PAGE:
Clinicians and staff in health care organizations experience stress and burnout due to both job conditions and unique pressures of the medical field. Stress and burnout have consequences not only for the health and wellness of employees but for patients through poor quality care. Health care organizations and systems are affected when it causes decreased productivity and even attrition. In safety net health centers, the loss of clinicians and staff and decreased productivity further strain an already resource-poor system, creating a vicious cycle as more demands are placed on those who remain. Acutely aware of this phenomenon, the Association of Clinicians for the Underserved (ACU) sought to better understand stress and burnout experienced by its members in hopes of developing strategies and interventions to break this cycle. This column describes the initial findings from a survey conducted to assess stress and burnout among ACU members.
Health care professionals commonly experience stress at their work site; contributory factors include heavy workload, understaffing, high intensity of work, job insecurity,1 and risk of injury or harm.2 Poor communication skills, especially among superiors, and unpleasant physical environments can also contribute to stress.3 Stress commonly arises in a variety of professions, including social work, occupational therapy, nursing, and medicine.4 Research on nurses has found sleep deprivation, ambiguity in work roles, and time pressures to be linked to stress, while studies of physicians found links to unmet patient expectations, threats of litigation, interpersonal conflicts, and coping with the death of patients.2
Safety net health centers, like other health care delivery settings, can cause stress for their clinicians and staff. Due to limited organizational and systems resources, safety net providers face additional challenges such as severely inadequate patient care space and lack of essential supplies. Outside their own facilities, safety net providers lack systems resources such as specialists willing to see uninsured or underinsured patients. The recent economic downturn has caused a rise in uninsured patients seen by safety net clinics and further stretches their resources.5 Low literacy, poverty, and other socioeconomic challenges faced by patients also increase the workload for providers in such settings.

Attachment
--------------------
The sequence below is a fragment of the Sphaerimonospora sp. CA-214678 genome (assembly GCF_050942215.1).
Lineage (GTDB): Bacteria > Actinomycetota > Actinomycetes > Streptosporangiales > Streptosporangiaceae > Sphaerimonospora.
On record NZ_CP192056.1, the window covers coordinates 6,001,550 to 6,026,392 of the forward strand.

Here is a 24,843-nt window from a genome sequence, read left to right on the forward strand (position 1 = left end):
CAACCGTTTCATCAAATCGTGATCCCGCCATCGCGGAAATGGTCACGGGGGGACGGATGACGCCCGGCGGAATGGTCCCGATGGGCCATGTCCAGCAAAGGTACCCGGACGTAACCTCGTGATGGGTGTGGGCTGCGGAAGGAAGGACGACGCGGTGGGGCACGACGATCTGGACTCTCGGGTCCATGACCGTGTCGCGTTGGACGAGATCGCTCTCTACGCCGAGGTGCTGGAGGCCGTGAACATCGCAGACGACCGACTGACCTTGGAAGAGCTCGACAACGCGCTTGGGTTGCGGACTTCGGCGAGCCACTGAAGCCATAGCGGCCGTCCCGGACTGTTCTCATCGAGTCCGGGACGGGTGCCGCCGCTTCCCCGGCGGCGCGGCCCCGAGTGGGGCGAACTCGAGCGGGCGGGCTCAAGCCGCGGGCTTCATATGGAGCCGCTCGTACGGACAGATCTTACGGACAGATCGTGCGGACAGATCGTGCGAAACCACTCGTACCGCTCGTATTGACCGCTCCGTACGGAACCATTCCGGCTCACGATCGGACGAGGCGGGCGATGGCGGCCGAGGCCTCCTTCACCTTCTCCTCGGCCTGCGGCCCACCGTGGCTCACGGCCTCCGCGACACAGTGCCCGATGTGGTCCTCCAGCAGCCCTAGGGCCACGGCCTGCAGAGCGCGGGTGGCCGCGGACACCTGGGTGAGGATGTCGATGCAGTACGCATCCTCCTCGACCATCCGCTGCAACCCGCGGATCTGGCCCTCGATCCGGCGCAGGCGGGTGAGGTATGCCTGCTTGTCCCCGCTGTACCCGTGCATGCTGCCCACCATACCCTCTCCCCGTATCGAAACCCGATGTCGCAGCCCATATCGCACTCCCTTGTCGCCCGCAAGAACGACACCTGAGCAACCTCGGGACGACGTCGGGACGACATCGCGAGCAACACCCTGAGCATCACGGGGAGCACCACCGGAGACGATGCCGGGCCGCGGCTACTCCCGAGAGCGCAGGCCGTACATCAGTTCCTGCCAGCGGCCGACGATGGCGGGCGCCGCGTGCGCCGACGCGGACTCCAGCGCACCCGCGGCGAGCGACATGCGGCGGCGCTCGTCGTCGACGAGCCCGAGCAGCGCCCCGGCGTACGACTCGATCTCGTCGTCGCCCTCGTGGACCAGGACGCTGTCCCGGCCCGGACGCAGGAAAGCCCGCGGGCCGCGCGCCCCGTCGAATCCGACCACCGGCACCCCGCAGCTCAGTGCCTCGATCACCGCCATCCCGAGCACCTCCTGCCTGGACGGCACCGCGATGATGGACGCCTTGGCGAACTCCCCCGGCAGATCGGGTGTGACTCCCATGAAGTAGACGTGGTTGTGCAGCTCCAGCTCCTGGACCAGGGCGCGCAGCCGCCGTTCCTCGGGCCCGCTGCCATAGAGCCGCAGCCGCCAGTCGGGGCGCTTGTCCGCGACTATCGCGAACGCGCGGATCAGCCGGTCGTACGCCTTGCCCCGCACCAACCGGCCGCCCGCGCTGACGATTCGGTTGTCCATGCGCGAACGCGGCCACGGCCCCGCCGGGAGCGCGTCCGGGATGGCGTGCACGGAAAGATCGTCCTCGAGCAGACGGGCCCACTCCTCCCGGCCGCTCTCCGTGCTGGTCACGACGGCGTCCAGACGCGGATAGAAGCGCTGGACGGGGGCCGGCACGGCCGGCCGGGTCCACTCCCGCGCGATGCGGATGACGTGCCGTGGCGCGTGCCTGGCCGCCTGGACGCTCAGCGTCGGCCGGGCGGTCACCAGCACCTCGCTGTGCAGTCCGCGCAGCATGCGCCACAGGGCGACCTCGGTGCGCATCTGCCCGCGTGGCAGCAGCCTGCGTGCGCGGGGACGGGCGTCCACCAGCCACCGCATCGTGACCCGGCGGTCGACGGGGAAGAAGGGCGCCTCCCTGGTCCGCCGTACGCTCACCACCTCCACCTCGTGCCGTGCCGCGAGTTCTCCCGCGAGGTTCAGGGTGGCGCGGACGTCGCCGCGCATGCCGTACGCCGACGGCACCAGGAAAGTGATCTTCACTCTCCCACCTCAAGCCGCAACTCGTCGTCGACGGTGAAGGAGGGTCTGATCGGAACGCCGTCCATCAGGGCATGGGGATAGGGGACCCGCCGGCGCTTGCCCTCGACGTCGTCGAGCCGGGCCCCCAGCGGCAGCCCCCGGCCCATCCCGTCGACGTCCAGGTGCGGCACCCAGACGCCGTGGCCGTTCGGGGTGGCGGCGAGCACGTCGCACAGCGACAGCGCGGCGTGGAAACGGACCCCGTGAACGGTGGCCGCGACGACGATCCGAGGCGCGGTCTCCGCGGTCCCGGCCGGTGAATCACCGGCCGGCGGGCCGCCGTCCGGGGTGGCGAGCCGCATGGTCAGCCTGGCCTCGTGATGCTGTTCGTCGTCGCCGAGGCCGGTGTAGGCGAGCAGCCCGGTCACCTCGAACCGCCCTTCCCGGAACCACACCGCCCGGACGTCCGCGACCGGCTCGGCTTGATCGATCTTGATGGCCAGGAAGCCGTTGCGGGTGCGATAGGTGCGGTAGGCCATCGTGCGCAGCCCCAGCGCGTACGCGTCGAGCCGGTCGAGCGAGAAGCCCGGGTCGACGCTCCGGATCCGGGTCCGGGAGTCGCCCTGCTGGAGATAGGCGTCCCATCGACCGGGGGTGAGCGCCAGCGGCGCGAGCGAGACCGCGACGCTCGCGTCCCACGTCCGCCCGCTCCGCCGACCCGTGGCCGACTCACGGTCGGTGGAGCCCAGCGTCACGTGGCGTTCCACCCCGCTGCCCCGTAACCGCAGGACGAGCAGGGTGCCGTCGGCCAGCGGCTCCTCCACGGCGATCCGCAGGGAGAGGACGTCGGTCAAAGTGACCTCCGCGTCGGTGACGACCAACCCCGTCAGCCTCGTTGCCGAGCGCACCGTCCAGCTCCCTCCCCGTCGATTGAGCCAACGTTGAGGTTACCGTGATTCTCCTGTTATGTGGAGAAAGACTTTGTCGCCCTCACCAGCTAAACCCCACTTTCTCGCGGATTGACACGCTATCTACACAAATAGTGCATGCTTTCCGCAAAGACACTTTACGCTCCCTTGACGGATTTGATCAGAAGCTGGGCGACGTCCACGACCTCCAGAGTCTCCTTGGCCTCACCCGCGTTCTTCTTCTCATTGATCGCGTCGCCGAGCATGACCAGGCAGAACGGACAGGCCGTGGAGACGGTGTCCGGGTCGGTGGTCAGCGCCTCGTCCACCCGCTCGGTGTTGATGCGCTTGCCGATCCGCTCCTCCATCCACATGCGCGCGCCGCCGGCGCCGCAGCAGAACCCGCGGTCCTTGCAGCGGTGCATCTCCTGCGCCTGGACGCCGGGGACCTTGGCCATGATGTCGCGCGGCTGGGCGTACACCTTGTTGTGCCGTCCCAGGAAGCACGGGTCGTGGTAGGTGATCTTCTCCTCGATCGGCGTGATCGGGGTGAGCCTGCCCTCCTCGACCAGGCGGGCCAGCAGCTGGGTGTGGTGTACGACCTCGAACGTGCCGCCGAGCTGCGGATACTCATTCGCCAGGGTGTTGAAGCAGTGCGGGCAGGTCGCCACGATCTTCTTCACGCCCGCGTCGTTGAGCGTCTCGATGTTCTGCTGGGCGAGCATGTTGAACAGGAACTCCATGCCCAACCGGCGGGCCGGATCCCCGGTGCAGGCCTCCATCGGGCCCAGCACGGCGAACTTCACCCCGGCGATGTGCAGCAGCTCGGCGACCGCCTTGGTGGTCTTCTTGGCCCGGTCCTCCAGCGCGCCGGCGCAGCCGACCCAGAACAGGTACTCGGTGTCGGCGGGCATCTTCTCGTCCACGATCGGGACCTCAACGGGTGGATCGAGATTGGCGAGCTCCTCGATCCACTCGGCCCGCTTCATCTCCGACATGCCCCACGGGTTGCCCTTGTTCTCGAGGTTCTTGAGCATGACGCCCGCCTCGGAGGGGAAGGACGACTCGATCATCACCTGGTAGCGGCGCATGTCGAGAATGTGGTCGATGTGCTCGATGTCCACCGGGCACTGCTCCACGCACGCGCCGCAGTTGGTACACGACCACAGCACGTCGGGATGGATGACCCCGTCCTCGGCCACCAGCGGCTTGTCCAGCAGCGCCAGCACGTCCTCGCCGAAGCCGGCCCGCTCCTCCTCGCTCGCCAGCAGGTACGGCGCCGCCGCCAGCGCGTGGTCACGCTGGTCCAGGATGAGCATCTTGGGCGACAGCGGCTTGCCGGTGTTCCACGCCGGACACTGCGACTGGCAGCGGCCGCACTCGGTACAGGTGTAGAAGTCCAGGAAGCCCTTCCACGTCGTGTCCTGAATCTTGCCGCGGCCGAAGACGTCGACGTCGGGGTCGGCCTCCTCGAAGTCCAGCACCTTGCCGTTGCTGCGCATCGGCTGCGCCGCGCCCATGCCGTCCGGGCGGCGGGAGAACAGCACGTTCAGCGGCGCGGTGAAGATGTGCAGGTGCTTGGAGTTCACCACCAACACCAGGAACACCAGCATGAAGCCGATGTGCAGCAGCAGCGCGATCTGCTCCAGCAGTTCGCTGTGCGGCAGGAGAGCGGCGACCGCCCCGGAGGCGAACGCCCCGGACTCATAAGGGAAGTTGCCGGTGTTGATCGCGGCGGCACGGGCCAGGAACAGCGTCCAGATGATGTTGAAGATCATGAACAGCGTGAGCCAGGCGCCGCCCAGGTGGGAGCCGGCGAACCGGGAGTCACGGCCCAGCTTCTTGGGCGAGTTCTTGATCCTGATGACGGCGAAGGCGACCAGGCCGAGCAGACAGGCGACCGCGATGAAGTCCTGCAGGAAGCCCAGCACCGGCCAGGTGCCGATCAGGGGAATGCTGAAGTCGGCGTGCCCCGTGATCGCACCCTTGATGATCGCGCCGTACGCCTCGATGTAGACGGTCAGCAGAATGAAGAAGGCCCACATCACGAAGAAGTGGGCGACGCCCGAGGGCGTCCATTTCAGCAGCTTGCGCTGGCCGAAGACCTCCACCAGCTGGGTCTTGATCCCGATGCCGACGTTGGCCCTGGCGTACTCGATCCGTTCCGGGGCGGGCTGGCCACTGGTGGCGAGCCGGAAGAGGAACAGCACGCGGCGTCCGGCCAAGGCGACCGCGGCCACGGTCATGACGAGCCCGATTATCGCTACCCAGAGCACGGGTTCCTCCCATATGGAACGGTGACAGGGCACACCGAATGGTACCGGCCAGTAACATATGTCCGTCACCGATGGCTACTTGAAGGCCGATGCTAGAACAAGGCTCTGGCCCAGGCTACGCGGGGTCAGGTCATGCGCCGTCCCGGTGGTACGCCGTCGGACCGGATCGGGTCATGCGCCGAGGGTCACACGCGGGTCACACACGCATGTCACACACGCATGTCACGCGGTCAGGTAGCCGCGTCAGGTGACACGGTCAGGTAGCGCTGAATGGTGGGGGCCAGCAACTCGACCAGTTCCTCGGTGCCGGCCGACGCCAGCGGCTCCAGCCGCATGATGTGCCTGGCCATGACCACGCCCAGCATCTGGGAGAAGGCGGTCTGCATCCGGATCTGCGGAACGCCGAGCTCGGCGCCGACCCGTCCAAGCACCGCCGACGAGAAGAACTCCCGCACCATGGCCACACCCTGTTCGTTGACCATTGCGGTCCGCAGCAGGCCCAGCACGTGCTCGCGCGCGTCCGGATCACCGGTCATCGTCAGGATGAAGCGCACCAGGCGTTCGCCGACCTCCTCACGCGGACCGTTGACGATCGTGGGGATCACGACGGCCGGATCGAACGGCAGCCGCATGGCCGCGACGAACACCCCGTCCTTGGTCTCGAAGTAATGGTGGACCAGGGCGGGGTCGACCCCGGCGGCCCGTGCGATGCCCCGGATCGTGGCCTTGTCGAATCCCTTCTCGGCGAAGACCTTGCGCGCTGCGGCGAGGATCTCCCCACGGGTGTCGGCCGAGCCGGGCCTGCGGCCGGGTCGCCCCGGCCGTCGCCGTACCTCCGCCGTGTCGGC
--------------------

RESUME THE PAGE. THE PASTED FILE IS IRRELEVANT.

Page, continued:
Despite the general lack of resources, safety net health centers and their staffs possess characteristics that make them resilient to some of the stressors. For example, safety net providers share a common mission to serve medically vulnerable communities and come into the setting with a systems perspective and are well-aware of potential challenges. Safety net health centers also self-select individuals with personal characteristics and skills suited to working with poor and underserved populations. For example, many have taken initiative to develop cultural competency skills as well as language skills specific to community needs.
Nevertheless, stress may lead to a wide range of effects for both workers and organizations. Negative health outcomes of stress include anxiety, depression, immune deficiencies, and cardiovascular problems.6 Stress has also been associated with occupational burnout, characterized by increased feelings of exhaustion, cynicism and inefficacy.7 Stress may directly and indirectly affect critical organizational measures such as job performance, absenteeism, errors in treatment, patient satisfaction, and turnover.4 Factors such as absenteeism and intentions of workers to quit all have an impact on the overall success of an organization, as the cost of recruiting and training adds additional financial burdens.
The negative consequences of stress and burnout place delicate health care systems for the poor and underserved at particular risk. In an effort to take the initial steps in developing a program to combat the problem, this study aimed to assess the degree of stress and burnout experienced by those who work in safety net settings as well as the characteristics of their practice environment.
ACU conducted an anonymous online survey of current members. Questions focused on perceptions, degree, and impact of stress, burnout, and workplace wellness. The survey also collected information about characteristics of staff, organizations, and any existing workplace wellness programs. Staff members of ACU constructed the survey in cooperation with a public health student and faculty members at a school of public health.
Recruitment consisted of e-mail messages to current ACU members, announcement on the ACU website, and announcement in the member newsletter...